Glossary - Robust Methods of Amorphous Synchronization


A note on terminology: very little of the terminology in the literature is standardized. I have tried to include the most often-used terminology, and in some cases have included multiple definitions. When necessary, it will be specified which definition I am using.

Action potential: See Potential.

Coupling: excitatory, inhibitory: Excitatory coupling is when the coupling strength is positive, and inhibitory when the coupling strength is negative.

Coupling strength: The amount by which the state is increased in the integrate-and-fire algorithms. When the coupling strength is only dependent on the transmitting processor, it is sometimes referred to as the firing strength.

Excitatory: neuron, coupling: An excitatory neuron returns to its rest potential rather than to its threshold in the absence of external inputs.
See Coupling.

Fire: The event we are trying to synchronize (e.g. taking a reading), and often coincides with transmitting a message.

Firing map: The map h(p) of the phase of one integrate-and-fire processor to the phase the other will be in after the first fires.

Firing strength: See Coupling strength.

Frequency-locking: The entire network running at the same average frequency, according to Mirollo & Strogatz (1990).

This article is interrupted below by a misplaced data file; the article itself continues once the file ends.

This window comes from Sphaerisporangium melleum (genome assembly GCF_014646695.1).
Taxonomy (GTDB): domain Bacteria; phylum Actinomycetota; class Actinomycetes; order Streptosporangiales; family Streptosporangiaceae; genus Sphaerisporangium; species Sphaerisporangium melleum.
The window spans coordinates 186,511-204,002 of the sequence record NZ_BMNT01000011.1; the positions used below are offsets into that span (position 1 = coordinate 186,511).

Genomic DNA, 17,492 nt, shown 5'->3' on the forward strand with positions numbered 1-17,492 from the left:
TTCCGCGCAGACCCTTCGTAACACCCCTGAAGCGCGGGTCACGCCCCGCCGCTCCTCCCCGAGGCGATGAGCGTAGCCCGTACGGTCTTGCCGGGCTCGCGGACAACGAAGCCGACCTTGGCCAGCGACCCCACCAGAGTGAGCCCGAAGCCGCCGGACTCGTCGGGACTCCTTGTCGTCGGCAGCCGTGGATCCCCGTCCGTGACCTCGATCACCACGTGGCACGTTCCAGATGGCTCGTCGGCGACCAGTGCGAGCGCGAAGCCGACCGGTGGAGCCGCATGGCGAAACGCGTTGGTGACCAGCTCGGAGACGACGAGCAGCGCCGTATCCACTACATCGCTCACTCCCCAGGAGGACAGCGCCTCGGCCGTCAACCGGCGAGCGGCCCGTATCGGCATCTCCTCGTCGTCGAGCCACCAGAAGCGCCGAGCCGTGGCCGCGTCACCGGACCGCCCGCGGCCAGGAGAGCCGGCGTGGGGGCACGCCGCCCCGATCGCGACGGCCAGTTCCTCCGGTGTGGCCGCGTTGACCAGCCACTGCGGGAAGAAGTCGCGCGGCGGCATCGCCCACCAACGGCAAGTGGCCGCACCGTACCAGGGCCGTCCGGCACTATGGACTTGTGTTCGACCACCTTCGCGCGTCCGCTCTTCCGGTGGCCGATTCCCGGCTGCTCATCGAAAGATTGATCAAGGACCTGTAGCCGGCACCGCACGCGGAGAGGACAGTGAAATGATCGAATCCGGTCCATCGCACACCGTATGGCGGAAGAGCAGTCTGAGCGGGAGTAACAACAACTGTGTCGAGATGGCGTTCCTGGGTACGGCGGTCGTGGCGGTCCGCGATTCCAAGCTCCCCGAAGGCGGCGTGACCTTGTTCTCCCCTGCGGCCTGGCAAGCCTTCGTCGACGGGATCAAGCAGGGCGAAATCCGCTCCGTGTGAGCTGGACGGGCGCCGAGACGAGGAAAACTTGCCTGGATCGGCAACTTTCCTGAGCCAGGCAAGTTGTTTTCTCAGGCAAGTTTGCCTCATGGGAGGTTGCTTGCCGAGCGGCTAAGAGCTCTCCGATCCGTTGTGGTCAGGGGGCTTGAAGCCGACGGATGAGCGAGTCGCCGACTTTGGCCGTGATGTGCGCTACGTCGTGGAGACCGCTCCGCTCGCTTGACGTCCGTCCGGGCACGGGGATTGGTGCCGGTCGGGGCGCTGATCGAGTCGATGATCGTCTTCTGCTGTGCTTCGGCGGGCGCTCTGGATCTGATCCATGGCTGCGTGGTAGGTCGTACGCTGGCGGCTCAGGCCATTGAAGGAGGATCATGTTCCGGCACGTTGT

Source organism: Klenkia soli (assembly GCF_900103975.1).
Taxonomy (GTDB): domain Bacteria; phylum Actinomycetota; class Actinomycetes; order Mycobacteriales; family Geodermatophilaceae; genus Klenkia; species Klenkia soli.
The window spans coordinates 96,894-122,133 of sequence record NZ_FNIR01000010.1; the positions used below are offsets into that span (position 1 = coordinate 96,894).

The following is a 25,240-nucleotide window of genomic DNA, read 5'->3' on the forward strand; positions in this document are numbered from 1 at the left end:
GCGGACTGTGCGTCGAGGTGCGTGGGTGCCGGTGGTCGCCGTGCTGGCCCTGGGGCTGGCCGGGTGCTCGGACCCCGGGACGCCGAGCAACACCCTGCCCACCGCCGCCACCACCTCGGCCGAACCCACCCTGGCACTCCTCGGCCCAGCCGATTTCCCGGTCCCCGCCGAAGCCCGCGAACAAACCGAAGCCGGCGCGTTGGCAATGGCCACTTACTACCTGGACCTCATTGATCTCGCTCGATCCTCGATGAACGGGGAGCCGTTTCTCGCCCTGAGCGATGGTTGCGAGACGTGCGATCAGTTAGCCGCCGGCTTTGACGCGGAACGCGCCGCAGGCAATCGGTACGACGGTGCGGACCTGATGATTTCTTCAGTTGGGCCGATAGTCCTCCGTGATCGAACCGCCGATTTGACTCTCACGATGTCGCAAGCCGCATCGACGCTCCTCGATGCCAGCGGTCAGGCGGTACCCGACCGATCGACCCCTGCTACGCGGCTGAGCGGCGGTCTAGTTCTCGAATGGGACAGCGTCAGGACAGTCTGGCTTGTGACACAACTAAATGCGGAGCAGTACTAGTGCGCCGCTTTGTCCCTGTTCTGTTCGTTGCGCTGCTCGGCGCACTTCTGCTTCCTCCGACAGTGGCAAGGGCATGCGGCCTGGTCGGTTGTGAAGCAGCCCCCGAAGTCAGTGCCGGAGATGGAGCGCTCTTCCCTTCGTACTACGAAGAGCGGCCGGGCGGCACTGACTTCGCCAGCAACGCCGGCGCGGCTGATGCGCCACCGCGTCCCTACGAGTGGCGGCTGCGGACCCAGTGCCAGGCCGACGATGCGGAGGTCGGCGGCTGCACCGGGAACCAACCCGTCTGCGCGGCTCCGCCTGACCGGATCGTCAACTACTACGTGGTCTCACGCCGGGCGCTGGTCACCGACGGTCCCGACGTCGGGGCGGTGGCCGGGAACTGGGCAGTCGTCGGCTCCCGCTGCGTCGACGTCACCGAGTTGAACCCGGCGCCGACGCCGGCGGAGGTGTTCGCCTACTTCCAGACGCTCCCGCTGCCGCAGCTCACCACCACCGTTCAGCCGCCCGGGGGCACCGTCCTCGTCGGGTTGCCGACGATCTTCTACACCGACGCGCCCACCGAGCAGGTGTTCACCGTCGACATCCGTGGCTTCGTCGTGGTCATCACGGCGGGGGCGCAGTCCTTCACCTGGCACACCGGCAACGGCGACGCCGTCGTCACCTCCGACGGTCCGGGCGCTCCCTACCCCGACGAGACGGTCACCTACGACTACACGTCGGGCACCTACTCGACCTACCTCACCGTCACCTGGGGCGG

Being consistent with the definition of phase-locking leads to all nodes have fixed differences between their frequencies.

Graphs: all-to-all, circulant, connected, lattice: A graph is composed of nodes and vertices between nodes.
An all-to-all, or completely connected graph, is one in which every node is connected to every other.
A circulant graph is defined by a set of positive integers. The nodes are arranged (spatially, for the purposes of thinking about it) in a ring, and every node is connected to the one N to the right and N to the left of it, for each N in the set.
A connected graph is one in which there is a path from one node to every other node.
A lattice is a graph in which (effectively) the nodes are spatially arranged in a grid and every node is connected to its N,W,S,and E neighbors.

Inhibitory coupling: See Coupling.

Integrate-and-fire: The basic model of the neuron in which a neuron receives inputs which increase its voltage from its resting voltage. When it reaches its threshold voltage, it sends out an action potential.

Lag: See Latency.

Latency: processing, transmission: Processing latency is the amount of time it takes a processor to transmit a message once it realizes it has to, or the time it takes a processor to interpret and respond to a message once it has received one.
Transmission latency is the amount of time it takes a message to get from one processor to another. Sometimes processing latency on the transmitter's end is included in the transmission latency for simplicity.

Node: See Graph. Also used interchangably with Oscillator and Processor (in this document).

Oscillator: An object which oscillates at a certain frequency. Used interchangeably with Node and Processor (in this document).